What makes a great eCommerce Website?

Are you looking for a new ecommerce website but you’re wondering where to start, or what pitfalls to avoid? Hopefully we’ve taken some of the mystery out of it below. If you still have questions we’d be happy to have a chat about any upcoming online store projects you have coming up.

What makes a great eCommerce Website?

In recent years eCommerce has been growing and growing, and then March 2020 hit and our shopping habits went out of the window in a flash. Online sales now account for approximately 30% of all retail sales in this country, a trend we don’t see changing.

So if you’re not selling online, why aren’t you?

If it’s because you’ve looked into it before and you’ve always been scared off by hefty price tags, things have changed. We pride ourselves on offering real value for money, with unrivalled customer service. Don’t believe us? We’ll put you in touch with some of our previous clients.

We can offer turn-key eCommerce website design, that is either managed or self-managed, and that isn’t subject to monthly fees, or subscriptions. Where’s the catch? There really isn’t one, our proposal will be comprehensive and totally transparent, don’t like it, there’s no obligation.

But we want to put our money where our mouth is, below is what we feel are the building blocks to a successful and profitable online shop, give us a call once you’ve read it to discuss your new ecommerce shop, and start selling.

Mock-Up showing Three iMacs displaying pages from the CNC Creations ecommerce website
responsive website mockup showing the whittle and flame ecommerce website design on two devices

Keep it Simple, Stupid

Do not over complicate things, whether it be design, colours, layout, menu structure, hierarchy, purchase options, shipping options. The less confusion the better, make your customers shopping experience as quick and as painless as possible.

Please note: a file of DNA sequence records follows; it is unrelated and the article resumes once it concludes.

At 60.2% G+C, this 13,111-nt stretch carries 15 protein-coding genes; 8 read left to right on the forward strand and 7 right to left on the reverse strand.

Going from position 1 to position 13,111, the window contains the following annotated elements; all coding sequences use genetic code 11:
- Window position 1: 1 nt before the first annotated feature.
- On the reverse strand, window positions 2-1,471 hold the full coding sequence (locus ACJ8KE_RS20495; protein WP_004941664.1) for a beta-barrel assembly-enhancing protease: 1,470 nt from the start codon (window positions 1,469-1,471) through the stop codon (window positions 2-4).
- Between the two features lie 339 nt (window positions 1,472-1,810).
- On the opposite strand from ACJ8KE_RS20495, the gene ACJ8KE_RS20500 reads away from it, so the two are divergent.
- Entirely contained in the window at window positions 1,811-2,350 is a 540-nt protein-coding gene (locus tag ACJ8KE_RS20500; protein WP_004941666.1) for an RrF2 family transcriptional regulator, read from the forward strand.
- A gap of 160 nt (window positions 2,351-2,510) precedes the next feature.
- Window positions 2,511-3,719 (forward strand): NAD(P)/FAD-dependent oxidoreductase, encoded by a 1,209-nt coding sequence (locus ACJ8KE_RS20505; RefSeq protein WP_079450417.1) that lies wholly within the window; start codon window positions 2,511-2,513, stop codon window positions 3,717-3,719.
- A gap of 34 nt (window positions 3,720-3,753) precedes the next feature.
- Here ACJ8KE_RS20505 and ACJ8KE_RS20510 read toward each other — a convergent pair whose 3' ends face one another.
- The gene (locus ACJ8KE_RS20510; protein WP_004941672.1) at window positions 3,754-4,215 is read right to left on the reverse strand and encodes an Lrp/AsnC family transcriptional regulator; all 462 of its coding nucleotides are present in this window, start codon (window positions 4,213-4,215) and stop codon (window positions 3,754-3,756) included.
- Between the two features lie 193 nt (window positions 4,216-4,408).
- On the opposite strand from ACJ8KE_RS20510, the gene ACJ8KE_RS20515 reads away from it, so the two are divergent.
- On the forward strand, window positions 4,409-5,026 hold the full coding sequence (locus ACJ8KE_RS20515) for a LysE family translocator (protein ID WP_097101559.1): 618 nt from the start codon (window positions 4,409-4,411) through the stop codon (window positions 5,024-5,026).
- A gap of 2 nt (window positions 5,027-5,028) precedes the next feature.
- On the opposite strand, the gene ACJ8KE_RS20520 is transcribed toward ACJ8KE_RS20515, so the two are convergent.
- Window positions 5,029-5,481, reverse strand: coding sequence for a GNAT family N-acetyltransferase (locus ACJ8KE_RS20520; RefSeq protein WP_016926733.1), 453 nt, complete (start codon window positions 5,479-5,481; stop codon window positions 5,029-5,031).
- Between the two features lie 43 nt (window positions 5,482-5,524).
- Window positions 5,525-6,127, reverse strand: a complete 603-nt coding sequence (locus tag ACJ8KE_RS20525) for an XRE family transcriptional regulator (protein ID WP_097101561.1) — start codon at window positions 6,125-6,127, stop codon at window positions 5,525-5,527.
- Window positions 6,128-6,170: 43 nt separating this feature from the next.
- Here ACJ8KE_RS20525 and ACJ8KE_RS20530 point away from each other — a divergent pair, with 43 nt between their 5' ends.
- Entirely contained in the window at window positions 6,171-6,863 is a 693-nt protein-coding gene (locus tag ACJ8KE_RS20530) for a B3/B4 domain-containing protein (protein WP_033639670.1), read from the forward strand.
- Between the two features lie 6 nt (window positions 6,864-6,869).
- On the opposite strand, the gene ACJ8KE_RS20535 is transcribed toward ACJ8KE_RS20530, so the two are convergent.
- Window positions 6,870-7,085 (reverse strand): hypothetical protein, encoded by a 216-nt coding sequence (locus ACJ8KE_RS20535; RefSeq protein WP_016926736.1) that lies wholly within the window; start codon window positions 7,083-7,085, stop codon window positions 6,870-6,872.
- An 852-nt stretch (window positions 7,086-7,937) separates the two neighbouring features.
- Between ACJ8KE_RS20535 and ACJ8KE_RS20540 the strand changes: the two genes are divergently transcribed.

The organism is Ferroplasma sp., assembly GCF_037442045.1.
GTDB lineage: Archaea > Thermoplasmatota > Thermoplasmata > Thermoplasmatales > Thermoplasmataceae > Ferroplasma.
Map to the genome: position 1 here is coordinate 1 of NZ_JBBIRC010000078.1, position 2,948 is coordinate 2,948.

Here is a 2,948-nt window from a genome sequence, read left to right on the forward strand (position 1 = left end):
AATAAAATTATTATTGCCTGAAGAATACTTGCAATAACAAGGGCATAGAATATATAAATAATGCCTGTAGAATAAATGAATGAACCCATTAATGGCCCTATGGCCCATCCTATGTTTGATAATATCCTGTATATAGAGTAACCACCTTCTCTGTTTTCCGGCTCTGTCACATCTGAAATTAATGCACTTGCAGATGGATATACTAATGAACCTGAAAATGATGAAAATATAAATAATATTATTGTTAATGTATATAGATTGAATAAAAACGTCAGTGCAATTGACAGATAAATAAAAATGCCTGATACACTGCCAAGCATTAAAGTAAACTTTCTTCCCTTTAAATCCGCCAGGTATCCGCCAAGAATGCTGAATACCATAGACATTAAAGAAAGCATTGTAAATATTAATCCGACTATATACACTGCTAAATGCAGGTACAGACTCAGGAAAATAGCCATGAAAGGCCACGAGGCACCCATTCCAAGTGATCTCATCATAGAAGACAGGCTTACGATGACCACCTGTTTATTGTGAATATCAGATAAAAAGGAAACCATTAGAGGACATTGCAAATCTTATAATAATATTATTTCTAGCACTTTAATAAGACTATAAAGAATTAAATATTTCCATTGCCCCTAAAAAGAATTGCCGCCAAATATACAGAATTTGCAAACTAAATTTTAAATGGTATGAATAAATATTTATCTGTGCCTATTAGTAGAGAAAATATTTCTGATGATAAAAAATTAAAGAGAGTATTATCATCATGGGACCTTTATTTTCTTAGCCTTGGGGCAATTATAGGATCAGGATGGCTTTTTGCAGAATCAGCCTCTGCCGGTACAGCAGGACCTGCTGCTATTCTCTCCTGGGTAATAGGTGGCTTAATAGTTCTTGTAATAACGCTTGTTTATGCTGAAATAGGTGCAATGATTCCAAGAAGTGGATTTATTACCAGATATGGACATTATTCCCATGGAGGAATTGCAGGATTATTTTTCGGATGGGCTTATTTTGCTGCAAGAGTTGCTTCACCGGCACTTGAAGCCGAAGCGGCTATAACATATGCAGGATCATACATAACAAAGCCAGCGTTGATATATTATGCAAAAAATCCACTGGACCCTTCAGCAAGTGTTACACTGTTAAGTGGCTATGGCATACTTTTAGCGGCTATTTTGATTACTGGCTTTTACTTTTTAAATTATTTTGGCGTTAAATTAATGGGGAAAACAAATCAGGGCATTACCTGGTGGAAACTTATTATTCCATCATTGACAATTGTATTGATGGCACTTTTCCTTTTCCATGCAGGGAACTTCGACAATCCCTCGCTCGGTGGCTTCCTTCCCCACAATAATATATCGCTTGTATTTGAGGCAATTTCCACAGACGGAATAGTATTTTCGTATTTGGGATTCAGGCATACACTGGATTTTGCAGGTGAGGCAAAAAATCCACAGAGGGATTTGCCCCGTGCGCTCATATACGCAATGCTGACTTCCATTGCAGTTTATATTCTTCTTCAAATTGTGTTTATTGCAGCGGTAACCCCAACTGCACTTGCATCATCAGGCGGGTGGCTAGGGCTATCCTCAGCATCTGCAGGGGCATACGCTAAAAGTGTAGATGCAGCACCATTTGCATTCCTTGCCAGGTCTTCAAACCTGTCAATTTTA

Try to avoid banner ads, pop ups, anything superfluous, though don’t forget well placed upsells or cross sells, if done right they can be helpful for your customer.

Build your Brand, Build Trust

We’ve all been on a website to buy that obscure christmas present for a loved one, but it looks a bit shady, the logo doesn’t look quite right, there aren’t any contact details, no obvious way to get in touch… don’t be that website.

Establish a brand, and develop a company ‘face’. Depending on your industry this could be in tone of content, style of imagery, layout, and many other design features, all of this will help develop a feeling of safety for your online store.

I’ve always liked using 3 words to describe a business, or a culture of a business, use it to work out what your business or web store stand for, and try to translate that into design elements, fonts, colours, imagery etc. 

And unless you’re trying to stay hidden put your contact details all over your website, make it easy for prospective clients to ask questions, make it even easier for customers to get great service if they have any issues with an order they placed. Customer reviews directly affect search engine ranking, and we all know, a bad review can cost you dearly, make customer service your no. 1 priority.

a tablet on a white background displaying the waitrose website
Mock-Up of a Microsoft Surface Tablet and Phone Showing Responsive Website design by Pinnacle Creative Website Design Agency

Maximise User-Experience

This comes back to keeping it simple, and there are a huge number of ways you can ensure the user-experience on your eCommerce site is maximised:

  • Organise your shop in the easiest way possible, have a plan in place before you start for the sales journey, plot how a customer will interact with your site and the number of steps they have to take, keeping these to a minimum will improve conversion rates.
  • Keep menus short and sweet with comprehensive hierarchy structures. Remember a customer wants to find what they’re looking for within 3 clicks.